We collected the information of known annotated transcripts, including pre-miRNAs, rRNA, tRNA, mRNA and ncRNA, of 105 animal species. The numbers of the transcripts are tabulated.
- D. P. Bartel, “MicroRNAs: genomics, biogenesis, mechanism, and function,” Cell, vol. 116, no. 2, pp. 281–297, 2004.
- J. Hou, L. Lin, W. Zhou et al., “Identification of miRNomes in human liver and hepatocellular carcinoma reveals miR-199a/b-3p as therapeutic target for hepatocellular carcinoma,” Cancer Cell, vol. 19, no. 2, pp. 232–243, 2011.
- D. Sun, Y. S. Lee, A. Malhotra et al., “miR-99 family of microRNAs suppresses the expression of prostate-specific antigen and prostate cancer cell proliferation,” Cancer Research, vol. 71, no. 4, pp. 1313–1324, 2011.
- C. M. Zhang, J. Zhao, and H. Y. Deng, “MiR-155 promotes proliferation of human breast cancer MCF-7 cells through targeting tumor protein 53-induced nuclear protein 1,” Journal of Biomedical Science, vol. 20, no. 1, article 79, 2013.
- P. Chen, C. Price, Z. Li et al., “miR-9 is an essential oncogenic microRNA specifically overexpressed in mixed lineage leukemia-rearranged leukemia,” Proceedings of the National Academy of Sciences of the United States of America USA, vol. 110, no. 28, pp. 11511–11516, 2013.
- D. Wu and A. K. Murashov, “MicroRNA-431 regulates axon regeneration in mature sensory neurons by targeting the Wnt antagonist Kremen1,” Frontiers in Molecular Neuroscience, vol. 6, article 35, 2013.
- A. Heidersbach, C. Saxby, K. Carver-Moore et al., “microRNA-1 regulates sarcomere formation and suppresses smooth muscle gene expression in the mammalian heart,” eLife, vol. 2, Article ID e01323, 2013.
- G. Yao, M. Liang, N. Liang et al., “MicroRNA-224 is involved in the regulation of mouse cumulus expansion by targeting Ptx3,” Molecular and Cellular Endocrinology, vol. 382, no. 1, pp. 244–253, 2013.
- P. Leidinger, C. Backes, S. Deutscher et al., “A blood based 12-miRNA signature of Alzheimer disease patients,” Genome Biology, vol. 14, no. 7, article R78, 2013.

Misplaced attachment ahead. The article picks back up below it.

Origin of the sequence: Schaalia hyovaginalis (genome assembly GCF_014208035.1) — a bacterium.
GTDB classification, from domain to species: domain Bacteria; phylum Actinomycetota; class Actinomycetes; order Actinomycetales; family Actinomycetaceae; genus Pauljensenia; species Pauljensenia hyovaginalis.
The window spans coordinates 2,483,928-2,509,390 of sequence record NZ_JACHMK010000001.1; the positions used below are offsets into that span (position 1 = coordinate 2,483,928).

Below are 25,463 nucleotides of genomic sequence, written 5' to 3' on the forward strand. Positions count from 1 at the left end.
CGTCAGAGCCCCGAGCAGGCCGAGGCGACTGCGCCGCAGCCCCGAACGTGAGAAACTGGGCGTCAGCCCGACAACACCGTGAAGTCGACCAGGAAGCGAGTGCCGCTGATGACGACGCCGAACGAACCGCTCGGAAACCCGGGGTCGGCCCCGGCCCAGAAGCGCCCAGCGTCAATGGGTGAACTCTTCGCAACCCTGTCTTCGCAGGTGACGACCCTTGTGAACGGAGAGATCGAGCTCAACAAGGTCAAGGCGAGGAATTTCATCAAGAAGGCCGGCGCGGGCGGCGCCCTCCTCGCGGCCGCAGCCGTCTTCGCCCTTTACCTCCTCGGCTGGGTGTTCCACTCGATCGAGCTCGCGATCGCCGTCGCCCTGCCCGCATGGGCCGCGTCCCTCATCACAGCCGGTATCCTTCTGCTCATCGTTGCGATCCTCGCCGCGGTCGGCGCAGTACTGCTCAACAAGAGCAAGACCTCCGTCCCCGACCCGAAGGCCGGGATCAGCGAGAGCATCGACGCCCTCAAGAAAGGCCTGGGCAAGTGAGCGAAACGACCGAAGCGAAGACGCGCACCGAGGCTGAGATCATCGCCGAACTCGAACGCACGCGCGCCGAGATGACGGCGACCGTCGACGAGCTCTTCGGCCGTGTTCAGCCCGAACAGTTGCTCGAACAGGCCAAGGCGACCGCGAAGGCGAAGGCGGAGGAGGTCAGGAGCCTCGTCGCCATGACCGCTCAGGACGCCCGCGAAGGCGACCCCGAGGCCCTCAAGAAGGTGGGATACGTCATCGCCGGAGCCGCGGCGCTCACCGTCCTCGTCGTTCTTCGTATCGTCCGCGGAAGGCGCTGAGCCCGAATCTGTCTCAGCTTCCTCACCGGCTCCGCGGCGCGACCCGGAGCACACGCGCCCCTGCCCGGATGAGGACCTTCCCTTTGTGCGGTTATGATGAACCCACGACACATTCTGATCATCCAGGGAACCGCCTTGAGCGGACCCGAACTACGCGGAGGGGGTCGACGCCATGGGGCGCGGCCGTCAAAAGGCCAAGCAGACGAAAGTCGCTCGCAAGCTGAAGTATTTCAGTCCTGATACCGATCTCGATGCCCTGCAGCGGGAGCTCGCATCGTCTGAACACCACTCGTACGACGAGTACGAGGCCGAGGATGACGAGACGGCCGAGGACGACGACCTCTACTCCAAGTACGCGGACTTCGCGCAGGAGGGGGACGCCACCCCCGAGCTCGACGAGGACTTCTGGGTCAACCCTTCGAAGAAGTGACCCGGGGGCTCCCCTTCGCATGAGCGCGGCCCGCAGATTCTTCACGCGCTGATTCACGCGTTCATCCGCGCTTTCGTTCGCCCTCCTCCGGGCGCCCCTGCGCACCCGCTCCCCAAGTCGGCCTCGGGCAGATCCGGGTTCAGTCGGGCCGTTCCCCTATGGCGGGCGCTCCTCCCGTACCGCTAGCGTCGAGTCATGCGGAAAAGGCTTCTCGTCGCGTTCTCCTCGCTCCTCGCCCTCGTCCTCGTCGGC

- J. Gui, Y. Tian, X. Wen et al., “Serum microRNA characterization identifies miR-885-5p as a potential marker for detecting liver pathologies,” Clinical Science, vol. 120, no. 5, pp. 183–193, 2011.
- A. J. Tijsen, E. E. Creemers, P. D. Moerland et al., “MiR423-5p as a circulating biomarker for heart failure,” Circulation Research, vol. 106, no. 6, pp. 1035–1039, 2010.
- B. Xiao, Y. Wang, and W. Li, “Plasma microRNA signature as a noninvasive biomarker for acute graft-versus-host disease,” Blood, vol. 122, no. 19, pp. 3365–3375, 2013.
- E. Zhu, F. Zhao, G. Xu et al., “MirTools: microRNA profiling and discovery based on high-throughput sequencing,” Nucleic Acids Research, vol. 38, supplement 2, pp. W392–W397, 2010.
- P. J. Huang, Y. C. Liu, C. C. Lee et al., “DSAP: deep-sequencing small RNA analysis pipeline,” Nucleic Acids Research, vol. 38, no. 2, pp. W385–W391, 2010.
- K. D. Pruitt, T. Tatusova, W. Klimke, and D. R. Maglott, “NCBI reference sequences: current status, policy and new initiatives,” Nucleic Acids Research, vol. 37, no. 1, pp. D32–D36, 2009.
- P. P. Chan and T. M. Lowe, “GtRNAdb: a database of transfer RNA genes detected in genomic sequence,” Nucleic Acids Research, vol. 37, no. 1, pp. D93–D97, 2009.
- E. Pruesse, C. Quast, K. Knittel et al., “SILVA: a comprehensive online resource for quality checked and aligned ribosomal RNA sequence data compatible with ARB,” Nucleic Acids Research, vol. 35, no. 21, pp. 7188–7196, 2007.
- B. Langmead, C. Trapnell, M. Pop, and S. L. Salzberg, “Ultrafast and memory-efficient alignment of short DNA sequences to the human genome,” Genome Biology, vol. 10, no. 3, article R25, 2009.
- S. C. Li, K. W. Tsai, H. W. Pan, Y. M. Jeng, M. R. Ho, and W. H. Li, “MicroRNA 3' end nucleotide modification patterns and arm selection preference in liver tissues,” BMC Systems Biology, vol. 6, supplement 2, article S14, 2012.
- S. L. Fernandez-Valverde, R. J. Taft, and J. S. Mattick, “Dynamic isomiR regulation in Drosophila development,” RNA, vol. 16, no. 10, pp. 1881–1888, 2010.
- D. L. Wheeler, T. Barrett, D. A. Benson et al., “Database resources of the National Center for Biotechnology Information,” Nucleic Acids Research, vol. 36, no. 1, pp. D13–D21, 2008.
- L. Guo, H. Zhang, Y. Zhao, S. Yang, and F. Chen, “Selected isomiR expression profiles via arm switching?” Gene, vol. 533, no. 1, pp. 149–155, 2014.
- S. Li, Y. Liao, M. Ho, K. Tsai, C. Lai, and W. Lin, “miRNA arm selection and isomiR distribution in gastric cancer,” BMC genomics, vol. 13, supplement 1, p. S13, 2012.
Copyright © 2014 Cheng-Tsung Pan et al. This is an open access article distributed under the Creative Commons Attribution License, which permits unrestricted use, distribution, and reproduction in any medium, provided the original work is properly cited.